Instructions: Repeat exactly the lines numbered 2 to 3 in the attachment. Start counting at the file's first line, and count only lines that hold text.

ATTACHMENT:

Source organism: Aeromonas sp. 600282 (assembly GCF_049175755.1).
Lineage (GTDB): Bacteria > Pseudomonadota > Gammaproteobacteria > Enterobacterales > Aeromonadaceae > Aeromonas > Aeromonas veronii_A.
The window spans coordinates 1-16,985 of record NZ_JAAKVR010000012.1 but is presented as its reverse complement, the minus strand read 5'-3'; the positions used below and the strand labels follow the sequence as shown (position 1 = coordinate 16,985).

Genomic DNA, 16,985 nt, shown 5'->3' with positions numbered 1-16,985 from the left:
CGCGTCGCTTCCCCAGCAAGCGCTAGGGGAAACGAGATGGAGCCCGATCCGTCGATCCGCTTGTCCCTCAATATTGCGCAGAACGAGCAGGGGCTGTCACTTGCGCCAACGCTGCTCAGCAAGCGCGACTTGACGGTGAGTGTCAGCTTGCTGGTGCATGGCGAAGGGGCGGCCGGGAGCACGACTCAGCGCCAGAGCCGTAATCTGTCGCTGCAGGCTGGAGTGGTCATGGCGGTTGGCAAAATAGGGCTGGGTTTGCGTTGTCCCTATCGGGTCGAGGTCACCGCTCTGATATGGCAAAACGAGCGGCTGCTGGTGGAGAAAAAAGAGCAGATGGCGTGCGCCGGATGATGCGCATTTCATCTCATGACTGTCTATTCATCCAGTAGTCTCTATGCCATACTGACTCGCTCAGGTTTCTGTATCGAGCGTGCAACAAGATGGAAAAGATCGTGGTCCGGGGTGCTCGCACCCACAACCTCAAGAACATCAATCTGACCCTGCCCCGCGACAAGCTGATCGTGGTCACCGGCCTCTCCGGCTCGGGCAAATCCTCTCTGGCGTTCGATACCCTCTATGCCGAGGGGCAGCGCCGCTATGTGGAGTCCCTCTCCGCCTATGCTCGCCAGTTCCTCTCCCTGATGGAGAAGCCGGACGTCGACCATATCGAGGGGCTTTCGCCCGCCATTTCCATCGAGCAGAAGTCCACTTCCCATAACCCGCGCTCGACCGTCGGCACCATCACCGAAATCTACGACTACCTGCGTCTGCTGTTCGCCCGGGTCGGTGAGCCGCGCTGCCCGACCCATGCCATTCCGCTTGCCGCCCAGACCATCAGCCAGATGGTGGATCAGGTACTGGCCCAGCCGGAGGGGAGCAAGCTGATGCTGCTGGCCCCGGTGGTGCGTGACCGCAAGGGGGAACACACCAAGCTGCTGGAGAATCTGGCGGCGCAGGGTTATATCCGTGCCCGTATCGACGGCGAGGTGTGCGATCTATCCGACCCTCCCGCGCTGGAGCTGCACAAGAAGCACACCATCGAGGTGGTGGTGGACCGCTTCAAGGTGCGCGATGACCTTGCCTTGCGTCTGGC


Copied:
Lineage (GTDB): Bacteria > Pseudomonadota > Gammaproteobacteria > Enterobacterales > Aeromonadaceae > Aeromonas > Aeromonas veronii_A.
The window spans coordinates 1-16,985 of record NZ_JAAKVR010000012.1 but is presented as its reverse complement, the minus strand read 5'-3'; the positions used below and the strand labels follow the sequence as shown (position 1 = coordinate 16,985).